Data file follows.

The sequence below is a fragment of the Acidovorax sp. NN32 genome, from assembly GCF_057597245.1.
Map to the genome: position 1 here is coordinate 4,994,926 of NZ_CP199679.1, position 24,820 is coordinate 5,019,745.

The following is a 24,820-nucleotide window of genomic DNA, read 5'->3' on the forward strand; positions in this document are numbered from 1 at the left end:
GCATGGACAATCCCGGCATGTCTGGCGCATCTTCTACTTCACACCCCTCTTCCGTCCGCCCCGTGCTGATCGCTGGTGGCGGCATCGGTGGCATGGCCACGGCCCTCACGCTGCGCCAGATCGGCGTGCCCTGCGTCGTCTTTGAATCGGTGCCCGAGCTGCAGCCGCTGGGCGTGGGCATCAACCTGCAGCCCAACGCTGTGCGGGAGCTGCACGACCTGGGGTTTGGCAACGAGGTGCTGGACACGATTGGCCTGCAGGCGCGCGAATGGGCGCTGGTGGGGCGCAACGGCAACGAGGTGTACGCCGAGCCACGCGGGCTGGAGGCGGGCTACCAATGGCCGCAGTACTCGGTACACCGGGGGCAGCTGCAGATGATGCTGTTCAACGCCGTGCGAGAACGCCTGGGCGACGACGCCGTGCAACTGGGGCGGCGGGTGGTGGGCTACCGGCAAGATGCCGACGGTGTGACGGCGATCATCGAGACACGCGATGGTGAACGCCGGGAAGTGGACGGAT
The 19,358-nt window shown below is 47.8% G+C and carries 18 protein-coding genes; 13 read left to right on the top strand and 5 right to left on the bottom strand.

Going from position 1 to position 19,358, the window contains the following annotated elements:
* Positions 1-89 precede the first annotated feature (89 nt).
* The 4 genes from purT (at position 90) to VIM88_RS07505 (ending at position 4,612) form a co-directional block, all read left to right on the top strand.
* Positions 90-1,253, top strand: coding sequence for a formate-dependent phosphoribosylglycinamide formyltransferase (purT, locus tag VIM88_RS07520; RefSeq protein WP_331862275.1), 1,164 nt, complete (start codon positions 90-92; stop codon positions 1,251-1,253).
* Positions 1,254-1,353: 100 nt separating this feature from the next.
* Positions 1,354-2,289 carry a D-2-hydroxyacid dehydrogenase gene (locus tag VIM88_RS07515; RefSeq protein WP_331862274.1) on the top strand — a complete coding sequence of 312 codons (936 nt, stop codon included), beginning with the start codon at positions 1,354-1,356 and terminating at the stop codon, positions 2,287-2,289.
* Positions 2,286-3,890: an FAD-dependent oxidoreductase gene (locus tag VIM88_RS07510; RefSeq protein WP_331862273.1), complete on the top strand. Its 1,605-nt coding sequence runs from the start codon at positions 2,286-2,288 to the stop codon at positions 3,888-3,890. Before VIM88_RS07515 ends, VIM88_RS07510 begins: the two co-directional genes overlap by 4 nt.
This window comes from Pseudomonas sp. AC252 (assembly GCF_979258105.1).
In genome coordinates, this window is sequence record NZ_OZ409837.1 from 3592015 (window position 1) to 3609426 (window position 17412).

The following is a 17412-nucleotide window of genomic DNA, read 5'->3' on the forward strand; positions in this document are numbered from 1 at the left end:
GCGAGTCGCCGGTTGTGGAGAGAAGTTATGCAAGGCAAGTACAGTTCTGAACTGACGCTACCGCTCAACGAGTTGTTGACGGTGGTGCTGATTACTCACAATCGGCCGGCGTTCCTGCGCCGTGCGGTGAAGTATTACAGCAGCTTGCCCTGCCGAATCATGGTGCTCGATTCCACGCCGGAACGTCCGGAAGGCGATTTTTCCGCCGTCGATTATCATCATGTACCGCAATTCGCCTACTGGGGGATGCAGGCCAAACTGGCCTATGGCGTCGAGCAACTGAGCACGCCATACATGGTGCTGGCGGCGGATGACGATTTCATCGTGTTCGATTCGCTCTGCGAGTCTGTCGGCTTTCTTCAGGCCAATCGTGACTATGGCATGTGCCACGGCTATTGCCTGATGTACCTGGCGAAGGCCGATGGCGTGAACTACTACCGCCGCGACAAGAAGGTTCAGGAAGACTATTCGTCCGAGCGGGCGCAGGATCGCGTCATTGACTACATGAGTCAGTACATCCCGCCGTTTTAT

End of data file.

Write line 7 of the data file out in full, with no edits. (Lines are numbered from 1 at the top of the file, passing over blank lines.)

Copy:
* Positions 1-89 precede the first annotated feature (89 nt).